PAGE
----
WASHINGTON: Voting is a constitutional right in America. Although some citizens opt to sit out during election season, casting a ballot has not always been an option, particularly for black individuals prior to the Voting Rights Act of 1965.
The National Coalition on Black Civic Participation is hosting a call center at Howard University throughout Tuesday. The active command center is part of the coalition’s Unity ’16 Voter Empowerment Campaign, in which individuals and various partners work diligently to inform voters and monitor any reports of voter suppression.
The project works toward informing, educating and monitoring voting practices, particularly among black voters and works to combat unfair voting activities throughout the nation. With a dedicated staff and multiple volunteers, the campaign gives citizens an opportunity to have their voices heard.
The Black Women’s Roundtable is a partner in the project and policy committee member Carol Joyner is determined to make a difference in voter awareness.
“Our work started several months ago just trying to figure the races that we need to watch, making sure that we have a chance to follow the black vote,” Joyner said. “Often times people try to talk about what the black vote is and who voted and the percentages. And over the year we’ve realized that’s not always accurate. So we wanted to create a center on election day where folks from 7-8 states can record about what they're seeing on the grounds,” she said.
Many people have recognized the high stakes of this election. Depending on whom is elected as the next President of the United States, policies that impact minority communities will be affected. Robin Williams, International Vice President for the United Food and Commercial Workers Union, has dual positions at the calling center.
“We represent our members in all types of areas civil rights — community actions, organizing campaigns and mobilizing young workers in our union — as well as social and economic justice activities,” said Williams, who’s also a trustee of the Coalition of Black Trade Unionists.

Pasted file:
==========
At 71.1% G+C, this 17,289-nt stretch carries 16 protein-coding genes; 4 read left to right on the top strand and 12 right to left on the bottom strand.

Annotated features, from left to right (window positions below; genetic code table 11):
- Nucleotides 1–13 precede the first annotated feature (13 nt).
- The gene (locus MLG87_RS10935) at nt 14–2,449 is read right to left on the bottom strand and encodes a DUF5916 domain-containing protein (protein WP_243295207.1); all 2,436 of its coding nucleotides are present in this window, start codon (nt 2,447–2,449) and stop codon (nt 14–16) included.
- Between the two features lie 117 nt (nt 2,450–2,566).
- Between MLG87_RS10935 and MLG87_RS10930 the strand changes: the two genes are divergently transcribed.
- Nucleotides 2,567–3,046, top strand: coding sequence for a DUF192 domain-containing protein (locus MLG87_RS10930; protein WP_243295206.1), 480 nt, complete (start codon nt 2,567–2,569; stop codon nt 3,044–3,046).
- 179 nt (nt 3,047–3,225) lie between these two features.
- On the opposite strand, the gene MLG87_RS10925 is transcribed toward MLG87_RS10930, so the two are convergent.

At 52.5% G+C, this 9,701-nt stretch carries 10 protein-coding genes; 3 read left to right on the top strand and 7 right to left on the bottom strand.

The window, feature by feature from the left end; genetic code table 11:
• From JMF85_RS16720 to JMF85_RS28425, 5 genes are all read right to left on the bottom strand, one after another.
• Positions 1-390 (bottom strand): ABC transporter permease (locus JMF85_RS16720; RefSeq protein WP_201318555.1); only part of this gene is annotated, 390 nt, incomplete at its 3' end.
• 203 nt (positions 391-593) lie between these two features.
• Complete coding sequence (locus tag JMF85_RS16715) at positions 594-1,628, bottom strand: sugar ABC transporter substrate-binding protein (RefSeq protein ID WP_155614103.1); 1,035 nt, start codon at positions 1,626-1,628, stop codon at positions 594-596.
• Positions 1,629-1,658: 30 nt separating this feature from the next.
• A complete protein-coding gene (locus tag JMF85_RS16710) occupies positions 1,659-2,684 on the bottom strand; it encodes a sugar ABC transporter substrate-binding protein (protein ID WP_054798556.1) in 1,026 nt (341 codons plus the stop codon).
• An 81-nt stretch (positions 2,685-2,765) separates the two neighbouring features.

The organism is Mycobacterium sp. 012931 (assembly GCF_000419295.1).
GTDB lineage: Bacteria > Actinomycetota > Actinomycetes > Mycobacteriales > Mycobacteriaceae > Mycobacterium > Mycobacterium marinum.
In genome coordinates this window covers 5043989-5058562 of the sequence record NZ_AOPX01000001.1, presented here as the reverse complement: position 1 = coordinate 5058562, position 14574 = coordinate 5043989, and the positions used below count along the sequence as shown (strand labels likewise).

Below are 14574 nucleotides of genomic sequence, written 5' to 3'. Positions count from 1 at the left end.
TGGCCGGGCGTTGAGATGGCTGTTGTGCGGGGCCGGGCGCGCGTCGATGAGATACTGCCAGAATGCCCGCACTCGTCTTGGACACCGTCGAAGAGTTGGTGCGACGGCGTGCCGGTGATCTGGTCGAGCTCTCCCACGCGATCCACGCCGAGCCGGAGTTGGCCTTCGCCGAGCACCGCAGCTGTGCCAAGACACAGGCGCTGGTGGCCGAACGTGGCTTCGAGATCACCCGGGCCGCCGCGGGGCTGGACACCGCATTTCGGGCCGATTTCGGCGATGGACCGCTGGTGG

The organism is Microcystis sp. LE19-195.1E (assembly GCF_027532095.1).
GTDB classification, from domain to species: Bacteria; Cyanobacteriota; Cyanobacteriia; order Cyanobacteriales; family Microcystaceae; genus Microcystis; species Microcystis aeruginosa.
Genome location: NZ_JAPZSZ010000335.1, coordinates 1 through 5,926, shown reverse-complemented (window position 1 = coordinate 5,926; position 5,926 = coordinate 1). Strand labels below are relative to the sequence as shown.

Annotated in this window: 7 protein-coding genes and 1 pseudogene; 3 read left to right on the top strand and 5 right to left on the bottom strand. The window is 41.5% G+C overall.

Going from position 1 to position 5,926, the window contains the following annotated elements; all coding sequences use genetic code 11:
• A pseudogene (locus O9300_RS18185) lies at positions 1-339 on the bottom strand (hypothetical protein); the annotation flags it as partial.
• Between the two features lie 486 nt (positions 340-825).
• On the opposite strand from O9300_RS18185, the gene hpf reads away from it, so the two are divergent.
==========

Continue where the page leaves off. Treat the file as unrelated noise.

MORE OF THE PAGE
“As a representative of a labor union, we have national partners such as The National Coalition on Black Civic Participation and The Black Women’s Roundtable. We help to mobilize the vote, we talk about issues that are very important in the black community. We also encourage people to go out and vote, today we are running a command center, we have had more then 50 people help come volunteer today and taking calls from people in key battle ground states and they're letting us know what is going on at the polls,” she said.
Williams’ team is working not only at the campaign center but on the grounds of polling places.
“We had an issue in Georgia in an area where the voting polls system wasn’t working. Voters had to wait in line for over two hours. Our people on the grounds helped get water for people standing in line and snacks for children and encouraged them to stay in line and vote,” she said.
Muriel Cooper, Senior Manager of Stakeholder Relations for the Congressional Black Caucus Foundation is active during election season.
“Traditionally we also partner with them [The National Coalition on Black Civic Participation] during the election year and part of that is our mission at CBCF is to develop leaders, inform policy and educate the public. It’s natural fit for us to partner with an organization that’s non -partisan such as we are and to reach out to the community and to keep an eye out across the country for voter suppression,” she said.
The command center makes voting information accessible to all and ensures that voters around the country know their rights. Dr. Barbara Williams-Skinner, co-chair of the National African American Clery Network, said the goal is to unify leaders and voters to combat voter suppression by informing the calling center,1866OURVOTE.
“We have labor unions, pastors from churches around the country and black millennial voters, women organizations, sororities, fraternities and others who are very committed to voting for black community advancement,” she said.
Williams-Skinner addresses the urgency and crucial action of voting not only for our communities but for those who are no longer here to vote.
“It’s about the right now, its about the fact that Trayvon Martin, Sandra Bland and Eric Garner cannot vote- we don’t have to be excited about the candidates to vote. We vote to make sure Howard University and other HBCUS have money, increasing the minimum wage to 15 dollars and ensuring kids have the best teachers no matter what zip code they live in. In other words we have to vote in our own interest. The command center today allows for people to call in and alert us from the battleground states,” she said.